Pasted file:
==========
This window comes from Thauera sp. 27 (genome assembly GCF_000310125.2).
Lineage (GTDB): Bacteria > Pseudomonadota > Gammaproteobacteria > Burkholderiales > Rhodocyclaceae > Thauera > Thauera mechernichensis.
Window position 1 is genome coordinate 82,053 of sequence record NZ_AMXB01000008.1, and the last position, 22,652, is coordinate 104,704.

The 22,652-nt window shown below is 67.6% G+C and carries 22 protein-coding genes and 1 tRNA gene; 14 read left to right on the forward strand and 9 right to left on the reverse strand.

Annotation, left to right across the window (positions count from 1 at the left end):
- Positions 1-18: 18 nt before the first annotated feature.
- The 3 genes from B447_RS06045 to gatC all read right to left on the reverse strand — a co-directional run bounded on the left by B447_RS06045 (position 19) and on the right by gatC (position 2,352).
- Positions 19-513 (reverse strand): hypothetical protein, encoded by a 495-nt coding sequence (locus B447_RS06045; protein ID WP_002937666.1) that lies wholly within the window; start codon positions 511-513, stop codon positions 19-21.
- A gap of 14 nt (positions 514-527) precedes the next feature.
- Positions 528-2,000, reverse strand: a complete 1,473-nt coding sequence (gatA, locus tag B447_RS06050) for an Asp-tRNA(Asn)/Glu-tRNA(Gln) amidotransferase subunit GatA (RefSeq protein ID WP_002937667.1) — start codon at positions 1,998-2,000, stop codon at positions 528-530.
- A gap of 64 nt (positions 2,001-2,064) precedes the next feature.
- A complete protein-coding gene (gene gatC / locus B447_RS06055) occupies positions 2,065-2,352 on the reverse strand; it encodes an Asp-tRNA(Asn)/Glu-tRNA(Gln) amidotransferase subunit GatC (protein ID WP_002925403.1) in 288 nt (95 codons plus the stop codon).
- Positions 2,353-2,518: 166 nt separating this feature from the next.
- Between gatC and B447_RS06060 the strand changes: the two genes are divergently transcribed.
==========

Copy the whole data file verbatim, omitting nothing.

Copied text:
This window comes from Thauera sp. 27 (genome assembly GCF_000310125.2).
Lineage (GTDB): Bacteria > Pseudomonadota > Gammaproteobacteria > Burkholderiales > Rhodocyclaceae > Thauera > Thauera mechernichensis.
Window position 1 is genome coordinate 82,053 of sequence record NZ_AMXB01000008.1, and the last position, 22,652, is coordinate 104,704.

The 22,652-nt window shown below is 67.6% G+C and carries 22 protein-coding genes and 1 tRNA gene; 14 read left to right on the forward strand and 9 right to left on the reverse strand.

Annotation, left to right across the window (positions count from 1 at the left end):
- Positions 1-18: 18 nt before the first annotated feature.
- The 3 genes from B447_RS06045 to gatC all read right to left on the reverse strand — a co-directional run bounded on the left by B447_RS06045 (position 19) and on the right by gatC (position 2,352).
- Positions 19-513 (reverse strand): hypothetical protein, encoded by a 495-nt coding sequence (locus B447_RS06045; protein ID WP_002937666.1) that lies wholly within the window; start codon positions 511-513, stop codon positions 19-21.
- A gap of 14 nt (positions 514-527) precedes the next feature.
- Positions 528-2,000, reverse strand: a complete 1,473-nt coding sequence (gatA, locus tag B447_RS06050) for an Asp-tRNA(Asn)/Glu-tRNA(Gln) amidotransferase subunit GatA (RefSeq protein ID WP_002937667.1) — start codon at positions 1,998-2,000, stop codon at positions 528-530.
- A gap of 64 nt (positions 2,001-2,064) precedes the next feature.
- A complete protein-coding gene (gene gatC / locus B447_RS06055) occupies positions 2,065-2,352 on the reverse strand; it encodes an Asp-tRNA(Asn)/Glu-tRNA(Gln) amidotransferase subunit GatC (protein ID WP_002925403.1) in 288 nt (95 codons plus the stop codon).
- Positions 2,353-2,518: 166 nt separating this feature from the next.
- Between gatC and B447_RS06060 the strand changes: the two genes are divergently transcribed.